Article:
Regardless of who one chooses to blame for the current conflict in Ukraine, investors need to take a sober look at the above factors. One side in this conflict has the goods. The other needs them, and at a price it can afford. The most powerful, prosperous government in the EU is about to collapse: this is due to a combination of an unusually weak ruling coalition combined with historically challenging economic circumstances. And the government of the country with the largest public debt – Italy – has already collapsed at a time that nationalism is on the rise.
Nationalism is the potentially mortal arch-enemy of the EU and, by implication, the European Central Bank (ECB) and the euro currency itself. If Italy, the third-largest member of the EU, joins the top two in a nationalist assault on the ECB it makes the demise of the euro become all the more likely, and all the more urgent as a concern.
Having already gravely wounded itself with arguably counterproductive economic sanctions, the EU now faces the prospect of Russia twisting the knife in even deeper as we approach the winter months. And while the UK may have left the EU, there is no denying that its energy and general economic infrastructure is deeply intertwined with that of the continent. The UK’s political stability is also at risk from soaring fuel and food prices. Investors should take note.
Witching Season worries being what they are, for those who have yet to get seriously defensive in their portfolios, now is the time. Indeed, while my advice all year has been to not try to time the market, but to be invested defensively, avoid intangible assets and “invest low on the value chain”, now is one of those rare times when I’m tempted to flee out of the market and into cash, at least temporarily.
If one does exit the market, rather than merely get defensive as I have been recommending, just understand that, with inflation around 10%, you’re effectively locking in a 4%+ loss in real terms by sitting in cash for the remainder of the year. And the longer you stay on the sidelines, the larger that real loss will be.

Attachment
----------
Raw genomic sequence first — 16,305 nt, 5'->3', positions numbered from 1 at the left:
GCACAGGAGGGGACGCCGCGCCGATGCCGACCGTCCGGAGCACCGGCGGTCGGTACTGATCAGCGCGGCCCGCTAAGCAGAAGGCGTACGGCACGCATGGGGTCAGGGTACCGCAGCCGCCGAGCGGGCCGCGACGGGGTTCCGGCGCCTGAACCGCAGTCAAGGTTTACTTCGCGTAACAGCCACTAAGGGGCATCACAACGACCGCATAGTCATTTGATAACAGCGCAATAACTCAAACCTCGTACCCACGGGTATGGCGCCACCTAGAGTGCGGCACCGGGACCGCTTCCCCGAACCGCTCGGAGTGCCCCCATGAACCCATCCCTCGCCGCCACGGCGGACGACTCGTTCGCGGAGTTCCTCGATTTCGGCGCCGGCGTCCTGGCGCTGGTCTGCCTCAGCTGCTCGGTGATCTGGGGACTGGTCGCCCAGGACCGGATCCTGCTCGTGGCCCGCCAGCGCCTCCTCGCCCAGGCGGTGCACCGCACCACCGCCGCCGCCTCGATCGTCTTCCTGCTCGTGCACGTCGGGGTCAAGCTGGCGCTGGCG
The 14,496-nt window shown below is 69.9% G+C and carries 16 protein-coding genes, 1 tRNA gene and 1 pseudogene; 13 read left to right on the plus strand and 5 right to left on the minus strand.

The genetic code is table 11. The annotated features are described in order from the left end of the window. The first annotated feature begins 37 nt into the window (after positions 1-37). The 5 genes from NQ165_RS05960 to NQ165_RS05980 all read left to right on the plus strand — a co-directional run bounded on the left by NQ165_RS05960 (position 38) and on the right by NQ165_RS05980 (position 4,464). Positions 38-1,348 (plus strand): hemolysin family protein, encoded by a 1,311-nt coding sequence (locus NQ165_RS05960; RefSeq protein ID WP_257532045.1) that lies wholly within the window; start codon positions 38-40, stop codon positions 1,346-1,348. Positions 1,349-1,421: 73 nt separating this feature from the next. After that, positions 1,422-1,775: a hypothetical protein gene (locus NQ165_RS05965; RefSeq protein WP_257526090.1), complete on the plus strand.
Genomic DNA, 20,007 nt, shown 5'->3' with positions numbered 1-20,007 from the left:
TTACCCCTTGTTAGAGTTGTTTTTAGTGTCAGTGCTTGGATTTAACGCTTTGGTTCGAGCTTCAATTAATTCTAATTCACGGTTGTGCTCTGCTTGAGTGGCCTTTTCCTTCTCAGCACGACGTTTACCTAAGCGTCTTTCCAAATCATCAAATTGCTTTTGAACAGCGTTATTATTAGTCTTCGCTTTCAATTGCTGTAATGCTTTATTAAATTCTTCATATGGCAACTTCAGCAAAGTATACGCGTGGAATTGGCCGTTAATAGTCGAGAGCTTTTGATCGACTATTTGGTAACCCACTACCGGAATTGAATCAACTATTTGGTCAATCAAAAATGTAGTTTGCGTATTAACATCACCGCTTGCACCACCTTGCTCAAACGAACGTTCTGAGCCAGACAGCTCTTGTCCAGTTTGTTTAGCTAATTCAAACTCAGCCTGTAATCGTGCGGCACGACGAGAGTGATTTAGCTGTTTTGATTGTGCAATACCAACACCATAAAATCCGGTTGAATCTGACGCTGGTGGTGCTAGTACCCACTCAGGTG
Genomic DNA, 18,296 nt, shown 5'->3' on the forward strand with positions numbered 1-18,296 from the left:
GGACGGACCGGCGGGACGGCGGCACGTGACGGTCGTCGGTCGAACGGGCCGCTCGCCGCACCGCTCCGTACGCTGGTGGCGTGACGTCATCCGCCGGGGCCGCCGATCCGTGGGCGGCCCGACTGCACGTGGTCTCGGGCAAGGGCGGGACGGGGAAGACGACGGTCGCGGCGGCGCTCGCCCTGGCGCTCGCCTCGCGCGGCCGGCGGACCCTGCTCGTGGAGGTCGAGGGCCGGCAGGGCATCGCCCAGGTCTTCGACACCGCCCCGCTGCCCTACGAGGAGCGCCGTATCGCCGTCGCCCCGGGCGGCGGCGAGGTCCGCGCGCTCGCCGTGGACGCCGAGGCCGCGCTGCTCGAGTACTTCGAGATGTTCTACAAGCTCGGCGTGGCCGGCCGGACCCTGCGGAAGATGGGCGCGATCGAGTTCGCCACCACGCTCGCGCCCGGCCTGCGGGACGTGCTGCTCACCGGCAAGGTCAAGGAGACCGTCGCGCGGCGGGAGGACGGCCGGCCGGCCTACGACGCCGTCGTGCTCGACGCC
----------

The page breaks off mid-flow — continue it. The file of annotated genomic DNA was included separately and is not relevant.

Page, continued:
Imagine the market bounces up and down for the next two years as inflation fluctuates around, say, 5-10%. Sitting in cash in that environment will cost you up to 20% in real terms. Sitting in bonds could well be worse, especially if inflation expectations creep higher.
Hence, for those who do wish to exit the stock market as we enter the Witching Season, I’d consider exiting into gold instead.
Some readers might object that a gold allocation is “defensive”. After all, stock market corrections are frequently associated with declines in precious metals prices too.
But gold is normally less volatile than the stock market. And while there is a small correlation between the two, in major stock market corrections or crashes, gold tends to stabilise and recover first, leading the way out, as markets prepare for some eventual easing of liquidity conditions.
2008 is a classic case in point. As we entered the Witching Season that year, gold declined along with stocks. However, following the November 2008 Lehman bankruptcy and widespread speculation that, at some point, central banks and government authorities were likely to intervene in the markets in various ways, gold began to climb again.
Gold went on to rally sharply for months before the stock market found a floor in March the next year. By that time, however, gold had regained all its prior losses, and it continued to rally thereafter.
The fact is that, notwithstanding gold’s tendency to be caught up temporarily in a general stock market correction or crash, there is not a meaningful correlation of gold to stocks over the longer term. When times are as they are today, with stock markets historically overvalued; debt and leverage ratios elevated; stagflationary forces evident; and geopolitical developments possibly making a dreadful macroeconomic situation even worse, one can justify an unusually large allocation to gold. As indeed I do.
Tue, 09/27/2022 – 07:20
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Author: Tyler Durden